And the common denominators in the previous paragraph?
Family — and basketball, of course.
“That’s our life,” Jones said. “It’s what we love. I couldn’t imagine us doing anything else.”
Randall has certainly seen firsthand his daughter-in-law’s transition from player to coach to family member. The former West Point captain remembered Jones as a “really good player” and wasn’t at all surprised by the success she had in coaching.
“She was a competitor when she played for me,” he said. “I had her for three years, and we had always had a good record. She was easy to coach, she listened and she helped me coach some before she took over after I resigned.
“As a former coach and her father-in-law, I couldn’t be more proud of her. The Warriors have been lucky to have her for the last 21 years.”
During her senior season, Randall recalled Jones being pretty sick during their county championship game. Despite the illness, Jones kept it to herself and led the Warriors to their third straight county title with a win over Cold Springs.
Heith Yearwood, former West Point boys coach and the high school’s current principal, understood Jones’s reasons for stepping down but was still sad to see her say goodbye to basketball. She waited to inform the team of her decision until after the Lady Warriors bowed out at the area tournament.
“Coach Jones has meant so much to us over the years, not only in her playing career, but her accomplishments as she continued on from what Randall Jones had done,” Yearwood said. “We just really appreciate all of her hard work and everything she’s done. West Point has always been dear to her heart. She wanted nothing but the best for it.”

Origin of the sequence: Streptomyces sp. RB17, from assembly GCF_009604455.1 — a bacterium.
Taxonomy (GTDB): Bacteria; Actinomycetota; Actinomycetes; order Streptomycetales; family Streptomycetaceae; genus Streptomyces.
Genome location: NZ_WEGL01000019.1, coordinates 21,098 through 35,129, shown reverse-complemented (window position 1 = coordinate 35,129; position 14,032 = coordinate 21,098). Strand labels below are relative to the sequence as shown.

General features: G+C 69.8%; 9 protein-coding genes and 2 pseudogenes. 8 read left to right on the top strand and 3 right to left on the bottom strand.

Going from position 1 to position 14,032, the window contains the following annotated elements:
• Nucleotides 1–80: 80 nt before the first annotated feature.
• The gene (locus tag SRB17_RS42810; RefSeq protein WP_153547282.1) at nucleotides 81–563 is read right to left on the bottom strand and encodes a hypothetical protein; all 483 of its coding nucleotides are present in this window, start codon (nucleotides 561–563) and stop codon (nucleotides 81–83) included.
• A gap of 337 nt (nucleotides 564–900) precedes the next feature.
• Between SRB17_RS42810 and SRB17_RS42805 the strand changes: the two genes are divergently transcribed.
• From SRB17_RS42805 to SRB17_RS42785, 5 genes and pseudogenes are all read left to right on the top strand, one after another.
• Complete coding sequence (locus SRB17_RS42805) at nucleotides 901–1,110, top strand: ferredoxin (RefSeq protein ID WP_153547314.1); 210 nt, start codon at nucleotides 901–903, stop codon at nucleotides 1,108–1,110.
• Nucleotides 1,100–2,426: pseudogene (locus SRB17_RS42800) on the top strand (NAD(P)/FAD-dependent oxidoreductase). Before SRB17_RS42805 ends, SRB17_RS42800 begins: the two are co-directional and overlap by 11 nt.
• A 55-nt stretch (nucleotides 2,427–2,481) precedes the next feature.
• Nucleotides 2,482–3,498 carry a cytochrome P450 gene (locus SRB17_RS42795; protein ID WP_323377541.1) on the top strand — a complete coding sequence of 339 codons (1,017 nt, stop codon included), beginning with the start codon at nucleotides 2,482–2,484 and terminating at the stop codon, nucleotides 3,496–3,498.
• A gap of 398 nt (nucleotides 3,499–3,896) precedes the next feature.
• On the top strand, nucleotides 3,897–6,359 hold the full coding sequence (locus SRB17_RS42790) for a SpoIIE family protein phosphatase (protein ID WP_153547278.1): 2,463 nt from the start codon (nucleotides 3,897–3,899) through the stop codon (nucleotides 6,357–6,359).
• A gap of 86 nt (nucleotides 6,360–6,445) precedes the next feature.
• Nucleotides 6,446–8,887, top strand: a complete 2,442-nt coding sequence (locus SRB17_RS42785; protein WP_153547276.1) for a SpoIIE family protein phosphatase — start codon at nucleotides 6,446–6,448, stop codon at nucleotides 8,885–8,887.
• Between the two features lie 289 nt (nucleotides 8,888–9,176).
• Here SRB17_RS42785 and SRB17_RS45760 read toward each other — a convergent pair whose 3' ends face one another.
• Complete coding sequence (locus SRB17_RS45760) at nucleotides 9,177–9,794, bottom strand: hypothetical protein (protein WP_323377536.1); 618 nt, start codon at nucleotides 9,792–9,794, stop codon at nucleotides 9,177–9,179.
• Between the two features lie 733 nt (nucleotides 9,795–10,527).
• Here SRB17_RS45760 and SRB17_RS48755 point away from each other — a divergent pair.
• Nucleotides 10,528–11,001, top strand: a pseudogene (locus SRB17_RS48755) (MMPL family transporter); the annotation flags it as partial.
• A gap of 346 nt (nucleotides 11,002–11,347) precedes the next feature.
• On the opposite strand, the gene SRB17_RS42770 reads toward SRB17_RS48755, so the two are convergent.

For Jones, coaching came down to one simple principle — she just enjoyed having stand-up players and kids.
Amanda Scott was one of many athletes fortunate enough to cross paths with the longtime coach. Scott graduated in 2006 before moving to play college basketball for the University of Alabama at Birmingham and the University of Montevallo.
According to Scott, those days of glory, which included lifting the last of Jones’s county championships, almost never occurred.
“She was a huge influence in both basketball and in life,” she said. “I was going to give up basketball in the sixth grade. One day, I was shooting by myself on a side goal when Regina came into the gym. I always respected her because she was a varsity coach and her teams were really good. She gave me the effort and the time. She showed me how to shoot the ball and what I needed to work on. I’ll never forget that.”
That type of coach-student relationship reached far beyond a single player. According to Clark, who went on to play college ball at Wallace State and West Alabama, Jones gave her plenty of rides home from various camps and practices from the time she was pulled up as a seventh-grader until graduating six years later.
Both players recalled Jones being “calm and collected” on the sideline for their teams. However, Scott was quick to note Jones could “light a fire under us” when things weren’t going West Point’s way.
“She expected us to play well,” she said. “When we didn’t, she let us know about it. But that’s not why she was great to me. Sure, winning is important. But when I look back on my high school career, I don’t remember the amount of games we won or lost. I don’t remember the scores or the stats. But what I do remember is how she made me feel. She gave me every bit of confidence I needed by showing me I had the potential to be someone if I just put in the effort. She couldn’t do it for me. I’d have to do it. She was an inspiration on and off the court.”
% Rob Ketcham and Jake Winfrey can be reached at 256-734-2131, exts. 138 or 136.